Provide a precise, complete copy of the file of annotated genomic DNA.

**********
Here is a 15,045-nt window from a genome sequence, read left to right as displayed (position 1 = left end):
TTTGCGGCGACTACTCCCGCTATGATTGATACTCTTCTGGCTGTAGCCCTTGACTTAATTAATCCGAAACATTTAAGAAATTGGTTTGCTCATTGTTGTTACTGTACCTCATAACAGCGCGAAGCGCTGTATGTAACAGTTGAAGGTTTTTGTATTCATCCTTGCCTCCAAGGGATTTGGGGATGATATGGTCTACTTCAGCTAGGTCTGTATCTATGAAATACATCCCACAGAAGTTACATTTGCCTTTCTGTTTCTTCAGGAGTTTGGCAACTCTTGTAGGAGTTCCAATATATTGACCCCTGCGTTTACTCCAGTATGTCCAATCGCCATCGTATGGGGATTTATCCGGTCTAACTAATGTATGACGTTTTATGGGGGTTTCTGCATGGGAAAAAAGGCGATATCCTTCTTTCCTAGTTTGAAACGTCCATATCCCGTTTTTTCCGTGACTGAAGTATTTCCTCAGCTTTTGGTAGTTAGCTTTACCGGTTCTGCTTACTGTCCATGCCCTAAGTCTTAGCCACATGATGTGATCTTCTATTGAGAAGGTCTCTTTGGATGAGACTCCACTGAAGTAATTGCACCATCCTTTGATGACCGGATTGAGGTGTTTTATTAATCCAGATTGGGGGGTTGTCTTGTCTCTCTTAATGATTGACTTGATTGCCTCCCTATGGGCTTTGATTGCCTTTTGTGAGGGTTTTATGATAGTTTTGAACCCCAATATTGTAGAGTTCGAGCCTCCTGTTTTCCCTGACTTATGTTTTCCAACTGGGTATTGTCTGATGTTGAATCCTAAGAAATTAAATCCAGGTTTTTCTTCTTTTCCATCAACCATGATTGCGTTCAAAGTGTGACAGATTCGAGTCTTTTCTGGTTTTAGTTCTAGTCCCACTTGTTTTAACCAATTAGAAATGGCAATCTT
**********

Here is a 15,045-nt window from a genome sequence, read left to right as displayed (position 1 = left end):
TTTGCGGCGACTACTCCCGCTATGATTGATACTCTTCTGGCTGTAGCCCTTGACTTAATTAATCCGAAACATTTAAGAAATTGGTTTGCTCATTGTTGTTACTGTACCTCATAACAGCGCGAAGCGCTGTATGTAACAGTTGAAGGTTTTTGTATTCATCCTTGCCTCCAAGGGATTTGGGGATGATATGGTCTACTTCAGCTAGGTCTGTATCTATGAAATACATCCCACAGAAGTTACATTTGCCTTTCTGTTTCTTCAGGAGTTTGGCAACTCTTGTAGGAGTTCCAATATATTGACCCCTGCGTTTACTCCAGTATGTCCAATCGCCATCGTATGGGGATTTATCCGGTCTAACTAATGTATGACGTTTTATGGGGGTTTCTGCATGGGAAAAAAGGCGATATCCTTCTTTCCTAGTTTGAAACGTCCATATCCCGTTTTTTCCGTGACTGAAGTATTTCCTCAGCTTTTGGTAGTTAGCTTTACCGGTTCTGCTTACTGTCCATGCCCTAAGTCTTAGCCACATGATGTGATCTTCTATTGAGAAGGTCTCTTTGGATGAGACTCCACTGAAGTAATTGCACCATCCTTTGATGACCGGATTGAGGTGTTTTATTAATCCAGATTGGGGGGTTGTCTTGTCTCTCTTAATGATTGACTTGATTGCCTCCCTATGGGCTTTGATTGCCTTTTGTGAGGGTTTTATGATAGTTTTGAACCCCAATATTGTAGAGTTCGAGCCTCCTGTTTTCCCTGACTTATGTTTTCCAACTGGGTATTGTCTGATGTTGAATCCTAAGAAATTAAATCCAGGTTTTTCTTCTTTTCCATCAACCATGATTGCGTTCAAAGTGTGACAGATTCGAGTCTTTTCTGGTTTTAGTTCTAGTCCCACTTGTTTTAACCAATTAGAAATGGCAATCTT